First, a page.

WHAT IS IT? MEDIAL COLLATERAL LIGAMENT STRAIN
The ligament that runs on the inside of the knee is called the Medial Collateral Ligament (MCL). It runs from the medial epicondyle of the femur to the anteromedial tibia. It can be strained or ruptured (see grades of ligament strain).
Signs & Symptoms
Pain and tenderness on the inside of the knee
Audible snap or tear at the time of injury
What Causes It?
Injury to the MCL typically involves a valgus strain to the knee in slightly flexed position.
Trauma whereby a force is applied to the outside of the knee, forcing the knee excessively inward
How to Self Manage
Anti-inflammatory medication to reduce pain and swelling if not contraindicated.
Seeking assessment and management of your knee injury by a physio will help ensure a safer and quicker return to sport.
Return to sport depending on the severity will take between 4-12 weeks.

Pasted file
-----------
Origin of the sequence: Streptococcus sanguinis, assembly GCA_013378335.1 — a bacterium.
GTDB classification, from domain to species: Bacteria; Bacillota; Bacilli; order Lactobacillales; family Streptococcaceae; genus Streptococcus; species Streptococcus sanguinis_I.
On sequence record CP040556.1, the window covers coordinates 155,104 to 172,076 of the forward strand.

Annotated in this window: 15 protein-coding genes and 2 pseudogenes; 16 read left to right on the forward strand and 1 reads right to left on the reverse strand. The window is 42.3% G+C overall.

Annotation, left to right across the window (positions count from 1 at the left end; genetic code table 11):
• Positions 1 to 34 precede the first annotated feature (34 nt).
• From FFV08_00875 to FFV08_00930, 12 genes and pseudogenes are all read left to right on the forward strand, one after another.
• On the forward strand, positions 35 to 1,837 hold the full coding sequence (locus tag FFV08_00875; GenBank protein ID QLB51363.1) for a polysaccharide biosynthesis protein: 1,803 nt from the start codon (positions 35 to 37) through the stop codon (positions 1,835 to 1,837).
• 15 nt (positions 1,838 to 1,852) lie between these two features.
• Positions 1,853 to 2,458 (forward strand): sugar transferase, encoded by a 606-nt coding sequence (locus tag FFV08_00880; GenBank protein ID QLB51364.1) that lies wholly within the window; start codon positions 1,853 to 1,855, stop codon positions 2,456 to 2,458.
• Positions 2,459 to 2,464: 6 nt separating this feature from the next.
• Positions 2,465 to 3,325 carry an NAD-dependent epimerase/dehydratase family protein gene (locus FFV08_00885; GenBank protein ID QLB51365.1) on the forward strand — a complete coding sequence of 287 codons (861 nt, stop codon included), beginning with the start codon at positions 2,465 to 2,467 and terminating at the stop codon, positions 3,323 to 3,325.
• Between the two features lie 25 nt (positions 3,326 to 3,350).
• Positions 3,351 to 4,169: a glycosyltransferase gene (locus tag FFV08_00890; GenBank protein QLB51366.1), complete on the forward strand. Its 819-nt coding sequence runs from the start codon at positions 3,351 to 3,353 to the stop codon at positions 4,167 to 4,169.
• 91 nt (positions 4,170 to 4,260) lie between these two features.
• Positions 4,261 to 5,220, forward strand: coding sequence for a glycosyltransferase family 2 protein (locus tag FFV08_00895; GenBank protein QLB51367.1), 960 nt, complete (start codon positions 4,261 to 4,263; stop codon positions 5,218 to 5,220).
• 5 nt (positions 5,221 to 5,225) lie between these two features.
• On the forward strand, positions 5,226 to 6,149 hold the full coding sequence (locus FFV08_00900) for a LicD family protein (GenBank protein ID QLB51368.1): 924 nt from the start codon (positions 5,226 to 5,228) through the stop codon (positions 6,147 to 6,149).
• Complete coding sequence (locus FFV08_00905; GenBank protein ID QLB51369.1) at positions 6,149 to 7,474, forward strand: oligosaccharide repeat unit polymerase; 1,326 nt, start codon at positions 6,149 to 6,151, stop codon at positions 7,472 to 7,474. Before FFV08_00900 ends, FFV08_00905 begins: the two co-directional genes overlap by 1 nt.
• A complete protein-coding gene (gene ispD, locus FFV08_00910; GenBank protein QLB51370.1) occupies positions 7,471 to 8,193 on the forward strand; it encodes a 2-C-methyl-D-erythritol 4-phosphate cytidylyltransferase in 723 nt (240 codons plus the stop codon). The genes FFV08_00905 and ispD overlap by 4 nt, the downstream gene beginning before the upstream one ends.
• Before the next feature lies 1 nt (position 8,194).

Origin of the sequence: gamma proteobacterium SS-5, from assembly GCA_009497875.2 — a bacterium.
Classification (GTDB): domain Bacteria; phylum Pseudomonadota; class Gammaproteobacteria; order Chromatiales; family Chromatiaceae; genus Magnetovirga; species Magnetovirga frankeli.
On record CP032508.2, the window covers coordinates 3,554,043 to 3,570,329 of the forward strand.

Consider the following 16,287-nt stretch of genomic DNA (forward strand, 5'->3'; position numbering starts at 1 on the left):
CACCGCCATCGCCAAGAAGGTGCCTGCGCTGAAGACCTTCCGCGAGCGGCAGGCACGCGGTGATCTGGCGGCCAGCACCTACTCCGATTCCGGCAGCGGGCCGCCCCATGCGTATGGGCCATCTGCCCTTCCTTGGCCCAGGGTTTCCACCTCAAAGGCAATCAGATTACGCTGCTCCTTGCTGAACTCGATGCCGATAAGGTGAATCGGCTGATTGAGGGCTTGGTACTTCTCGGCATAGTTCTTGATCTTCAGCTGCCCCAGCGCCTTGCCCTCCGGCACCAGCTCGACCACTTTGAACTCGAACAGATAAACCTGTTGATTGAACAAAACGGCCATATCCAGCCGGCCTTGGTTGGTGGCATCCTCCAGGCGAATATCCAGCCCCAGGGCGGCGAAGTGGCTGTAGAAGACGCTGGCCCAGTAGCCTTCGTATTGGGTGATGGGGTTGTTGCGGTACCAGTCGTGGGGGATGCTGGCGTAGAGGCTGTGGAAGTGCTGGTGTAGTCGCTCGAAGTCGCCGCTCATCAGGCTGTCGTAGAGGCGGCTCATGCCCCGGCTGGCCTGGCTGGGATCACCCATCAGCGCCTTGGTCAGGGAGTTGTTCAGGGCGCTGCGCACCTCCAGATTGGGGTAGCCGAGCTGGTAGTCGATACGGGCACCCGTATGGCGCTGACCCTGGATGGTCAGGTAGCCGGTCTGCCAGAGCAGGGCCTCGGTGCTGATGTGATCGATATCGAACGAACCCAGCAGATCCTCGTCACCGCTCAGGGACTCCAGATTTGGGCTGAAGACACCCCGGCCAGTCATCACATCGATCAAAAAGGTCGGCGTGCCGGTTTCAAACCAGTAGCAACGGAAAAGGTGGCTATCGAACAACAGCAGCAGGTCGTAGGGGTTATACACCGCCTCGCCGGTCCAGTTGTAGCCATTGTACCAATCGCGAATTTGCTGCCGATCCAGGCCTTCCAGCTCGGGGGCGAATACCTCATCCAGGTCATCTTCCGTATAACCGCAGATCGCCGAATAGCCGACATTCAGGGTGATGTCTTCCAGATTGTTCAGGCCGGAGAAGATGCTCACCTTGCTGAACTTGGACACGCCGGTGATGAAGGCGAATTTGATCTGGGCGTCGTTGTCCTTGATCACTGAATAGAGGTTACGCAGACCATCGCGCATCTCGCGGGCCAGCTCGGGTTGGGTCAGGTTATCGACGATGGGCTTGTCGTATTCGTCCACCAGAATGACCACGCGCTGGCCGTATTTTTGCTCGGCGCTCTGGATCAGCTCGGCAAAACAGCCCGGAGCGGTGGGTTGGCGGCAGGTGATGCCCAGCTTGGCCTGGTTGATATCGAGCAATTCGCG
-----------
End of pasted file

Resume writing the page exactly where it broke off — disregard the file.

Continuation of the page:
If severe, referral may be necessary for further investigation (xray, MRI, CT)
If the MCL is torn, then it can be accompanied by other structural damage such as a torn ACL, then surgery may be required to correct instability.
How Physio Helps
Assess your knee and test the MCL to see if there is any ligamentous laxity
Exclude other structures as your source of pain
Provide you with exercises to regain full movement of the knee
Soft tissue massage to reduce swelling
Deep transverse frictions to break up any adhesions
Prescribe strengthening exercises to improve hip and knee stability
A hinged knee brace may be prescribed to be worn during the rehabilitation phase to prevent sideways instability movement of the knee.
Proprioceptive exercises to improve balance and prevent re-injury
Progressive rehabilitation exercises to allow successful return to sport